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History of Reiki

Mikao Usui

Born in Japan in the late 1800’s, Mikao Usui - Usui-Sensei studied many differing philosophies and religions.  He trained in Kiko (the Japanese version of qigong), which is a health and healing discipline based on the development and use of life energy and he understood that these disciplines increased and depleted ones own energy.  He wondered if it would be possible to do healing work without depleting one’s own energy!

mikao-usui-3.pngUsui travelled throughout Europe, China and Japan to further his education and psychic abilities, learning Sanskrit so that he was able to read and understand ancient teachings and Indian Sutras.There are many differing versions of the origin of Reiki and how Usui came to ‘see’ and ‘know’ the system that has evolved in the modern Western world.  The main fact that appears coherent between differing accounts of the beginning of the re-discovery by Usui Sensei of Reiki is that he received an enlightening and profound experience whilst meditating and fasting for 21 days on Mount Kurama, in Kyoto, Japan.  

One such version is that Usui enrolled in Isyu Guo, a 21 day training course by the Tendai Buddhist temple located on Mount Kurama and on the 21st day, the great Reiki energy entered through his crown chakra and he realised that he had received Satori (Zen enlightenment) and a wonderful new gift – that of healing without depletion of his own energy.  The reason for saying ‘re-discovery of Reiki’ is that there are interesting parallels that can be seen between the Reiki discovered by Usui, the 4 symbols Usui Sensei ‘received’ (covered in Reiki II) and the ancient healing disciplines practised by the Kurama-Koyo Buddhists.

There are many differing books and research that portray the history of Reiki and further research maybe valuable in an understanding and inner knowing of the history and various accounts of the history, both Eastern and Western. 

As Usui Sensei walked down from the mountain, he stubbed his toe – in pain and bleeding he grabbed his toe with his hands and in minutes, the pain and bleeding stopped.  This incident was his first proof.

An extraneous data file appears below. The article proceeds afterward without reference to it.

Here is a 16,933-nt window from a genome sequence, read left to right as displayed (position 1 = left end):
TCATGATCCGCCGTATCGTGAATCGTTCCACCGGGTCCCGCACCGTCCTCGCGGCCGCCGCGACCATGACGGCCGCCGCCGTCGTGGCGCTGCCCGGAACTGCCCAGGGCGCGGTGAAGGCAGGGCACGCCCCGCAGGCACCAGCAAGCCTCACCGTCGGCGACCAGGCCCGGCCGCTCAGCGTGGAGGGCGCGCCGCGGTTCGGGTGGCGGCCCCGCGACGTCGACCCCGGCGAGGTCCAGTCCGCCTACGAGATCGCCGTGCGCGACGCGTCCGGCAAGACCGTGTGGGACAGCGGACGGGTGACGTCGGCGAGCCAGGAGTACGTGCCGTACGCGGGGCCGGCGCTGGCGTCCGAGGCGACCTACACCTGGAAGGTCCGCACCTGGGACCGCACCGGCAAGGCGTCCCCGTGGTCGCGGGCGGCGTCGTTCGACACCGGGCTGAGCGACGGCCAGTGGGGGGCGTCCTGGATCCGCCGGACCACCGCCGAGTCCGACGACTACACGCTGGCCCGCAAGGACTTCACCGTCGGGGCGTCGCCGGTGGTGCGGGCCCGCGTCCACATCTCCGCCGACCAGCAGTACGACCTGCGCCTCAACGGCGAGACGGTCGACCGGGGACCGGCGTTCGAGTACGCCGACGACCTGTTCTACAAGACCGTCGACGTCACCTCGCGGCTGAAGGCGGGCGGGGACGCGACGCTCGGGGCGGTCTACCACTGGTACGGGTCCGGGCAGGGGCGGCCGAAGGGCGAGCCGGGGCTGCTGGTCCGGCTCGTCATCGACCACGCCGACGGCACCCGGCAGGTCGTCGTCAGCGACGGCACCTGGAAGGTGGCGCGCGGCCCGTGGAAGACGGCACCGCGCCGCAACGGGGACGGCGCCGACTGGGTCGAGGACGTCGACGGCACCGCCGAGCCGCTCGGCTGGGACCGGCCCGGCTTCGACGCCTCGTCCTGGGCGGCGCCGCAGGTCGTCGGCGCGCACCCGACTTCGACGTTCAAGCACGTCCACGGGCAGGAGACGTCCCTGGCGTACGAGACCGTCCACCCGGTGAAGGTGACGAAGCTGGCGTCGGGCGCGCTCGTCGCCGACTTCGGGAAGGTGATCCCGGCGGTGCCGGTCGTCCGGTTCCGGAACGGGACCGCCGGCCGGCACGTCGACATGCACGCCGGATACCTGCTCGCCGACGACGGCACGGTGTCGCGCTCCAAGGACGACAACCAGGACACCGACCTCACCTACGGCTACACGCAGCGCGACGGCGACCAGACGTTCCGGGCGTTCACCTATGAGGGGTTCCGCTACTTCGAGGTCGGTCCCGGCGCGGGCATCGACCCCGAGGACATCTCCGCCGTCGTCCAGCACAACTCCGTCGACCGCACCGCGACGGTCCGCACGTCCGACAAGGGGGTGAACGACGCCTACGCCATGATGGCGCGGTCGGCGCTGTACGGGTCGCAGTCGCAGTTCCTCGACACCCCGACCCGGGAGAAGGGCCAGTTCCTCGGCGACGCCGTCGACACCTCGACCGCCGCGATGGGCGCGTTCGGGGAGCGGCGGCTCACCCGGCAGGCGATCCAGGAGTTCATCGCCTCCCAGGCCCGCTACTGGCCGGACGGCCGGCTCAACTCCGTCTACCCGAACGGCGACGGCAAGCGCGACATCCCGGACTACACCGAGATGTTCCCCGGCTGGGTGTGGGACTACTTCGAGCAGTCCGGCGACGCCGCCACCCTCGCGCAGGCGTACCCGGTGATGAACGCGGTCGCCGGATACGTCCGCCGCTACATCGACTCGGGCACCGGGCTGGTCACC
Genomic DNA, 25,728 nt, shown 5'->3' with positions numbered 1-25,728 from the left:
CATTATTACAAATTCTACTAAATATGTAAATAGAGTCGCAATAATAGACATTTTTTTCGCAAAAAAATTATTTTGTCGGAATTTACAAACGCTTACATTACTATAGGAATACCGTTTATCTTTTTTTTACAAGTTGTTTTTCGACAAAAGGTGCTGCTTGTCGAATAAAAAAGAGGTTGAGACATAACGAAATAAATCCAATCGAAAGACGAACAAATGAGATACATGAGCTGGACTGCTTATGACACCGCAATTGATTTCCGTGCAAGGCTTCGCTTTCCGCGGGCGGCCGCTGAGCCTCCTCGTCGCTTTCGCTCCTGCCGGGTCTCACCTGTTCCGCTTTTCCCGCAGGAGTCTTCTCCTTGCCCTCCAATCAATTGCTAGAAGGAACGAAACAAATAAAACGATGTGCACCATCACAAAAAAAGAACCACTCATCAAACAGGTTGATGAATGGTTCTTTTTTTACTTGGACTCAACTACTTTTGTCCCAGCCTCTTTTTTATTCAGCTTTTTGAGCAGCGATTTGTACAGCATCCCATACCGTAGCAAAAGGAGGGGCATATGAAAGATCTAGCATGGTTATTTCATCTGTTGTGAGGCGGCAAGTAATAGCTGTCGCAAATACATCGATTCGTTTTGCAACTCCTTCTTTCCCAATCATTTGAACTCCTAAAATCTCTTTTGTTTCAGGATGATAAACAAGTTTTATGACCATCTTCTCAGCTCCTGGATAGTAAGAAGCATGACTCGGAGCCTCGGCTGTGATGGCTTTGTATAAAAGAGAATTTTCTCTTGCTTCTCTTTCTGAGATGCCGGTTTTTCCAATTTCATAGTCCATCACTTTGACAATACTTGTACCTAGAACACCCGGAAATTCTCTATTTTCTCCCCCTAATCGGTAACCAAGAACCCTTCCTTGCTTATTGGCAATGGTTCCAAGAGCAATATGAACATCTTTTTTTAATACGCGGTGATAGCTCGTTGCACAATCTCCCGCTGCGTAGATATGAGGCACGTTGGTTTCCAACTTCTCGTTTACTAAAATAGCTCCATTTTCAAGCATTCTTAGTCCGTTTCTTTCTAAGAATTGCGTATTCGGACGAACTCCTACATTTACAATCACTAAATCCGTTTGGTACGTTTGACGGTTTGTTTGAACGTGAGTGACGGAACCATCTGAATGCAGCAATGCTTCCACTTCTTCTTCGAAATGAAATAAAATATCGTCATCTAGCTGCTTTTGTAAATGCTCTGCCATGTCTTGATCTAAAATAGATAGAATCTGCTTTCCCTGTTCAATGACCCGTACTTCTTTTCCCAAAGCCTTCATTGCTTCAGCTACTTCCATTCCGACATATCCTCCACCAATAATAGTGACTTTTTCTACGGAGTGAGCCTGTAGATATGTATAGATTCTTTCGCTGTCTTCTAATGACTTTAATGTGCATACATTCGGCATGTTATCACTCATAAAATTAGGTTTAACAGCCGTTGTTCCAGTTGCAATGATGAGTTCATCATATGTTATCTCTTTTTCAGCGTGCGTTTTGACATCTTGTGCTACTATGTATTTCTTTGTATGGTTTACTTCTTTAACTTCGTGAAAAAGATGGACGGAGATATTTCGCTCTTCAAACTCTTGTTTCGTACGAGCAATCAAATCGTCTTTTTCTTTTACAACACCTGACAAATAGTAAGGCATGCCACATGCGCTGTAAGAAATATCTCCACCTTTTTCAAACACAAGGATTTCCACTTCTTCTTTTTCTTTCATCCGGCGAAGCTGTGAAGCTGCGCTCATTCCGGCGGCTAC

When he reached the foot of the mountain, he stopped at a tea seller for food.  The tea seller, realising that Usui had been on the mountain for some time, offered him gruel to break the fast.  Usui refused and ordered  rice.  The tea seller warned Usui not to eat such a large meal following such a fast, but Usui suffered no ill effects.  This was his second proof.

The daughter of the tea seller was suffering toothache and had been for days.  By way of exchange for his meal, he laid his hands on her face and the pain stopped and the swelling receded.  This incident was his third proof that he has acquired healing abilities.

Usui worked in a beggar camp in Kyoto for the 7 years following his enlightened experience. He gave lectures and demonstrations and in 1922 moved to Tokyo and commenced a healing society by the name of ‘Usui Reiki Ryoho Gakkai’ ( Usui Reiki Healing Society) and opened a clinic to offer treatments and teaching Reiki classes to others.  Following the Kanto earthquake that devastated Tokyo in 1923, demand for his ability as a healer grew and taught more that 2000 students and initiated 16 teachers before his death in 1926.

When Usui taught Reiki to others, several sources indicate that there was no formal attunement process, as is taught in the West today and that by merely spending time in the presence of Usui with intent to receive and to give, the process passed between teacher and student.  

As the Reiki ‘movement’ grew, a formal process of attunement and positions for the laying of hands developed.

Dr Chujiro Hayashi

Dr Chujiro Hayashi, a retired naval officer, was a respected Reiki Master in the Society and one of the 16 teachers initiated by Usui. He was charged with keeping the essence  of Reiki intact after Usui's death. Dr hayashi kept records of treatments which demonstrated that Reiki finds the source  of the physical symptoms, fills the energy need, and restores the body to wholeness. He used this information to develop a manual and healing guide, listing a range of illnesses and the hand positions that his research indicated the best way to treat them.  This was given to all his students that attended his own Reiki School. He developed the system of three degrees and the attunement process.


Through ill health, she was directed to the clinic of Dr Hayashi.  Born a daughter of Japanese immigrants, living in Hawaii, she travelled to Japan in later years to seek help for a tumour and severe asthma, though before being operated on she chose to visit Dr Hayashi’s Reiki clinic.

After receiving four months of treatment, she was completely healed and learnt Reiki at Hayashi’s School, becoming a Master in 1938 after returning to Hawaii with Hayashi to establish a school.  She subsequently travelled through the United States and other parts of the world teaching and practising Reiki.

Twenty two Reiki Masters were initiated by  Mrs Takata including her granddaughter Phyllis Furumoto, who succeeded her as Grand Master upon her death in 1980. Ms. Furumoto remains the current Grand Master of Usui Shiki Ryoho.

Usui Shiki Ryoho

‘Usui Shiki Ryoho’ refers to the system of Reiki that has come to us via the lineage: Mikao Usui, Chujiro Hayashi, Hawayo Takata. While on several occasions Takata Sensei referred to Reiki as ‘Usui Reiki Ryoho’ the society that Usui established in Tokyo) she used the name ‘Usui Shiki Ryoho’ on her certificates.

Reiki was and always is a very simple system that can be used by all.  As such, students are encouraged to develop and trust their own feelings as to their course of development and learn to trust in their inner knowing and seeing abilities.

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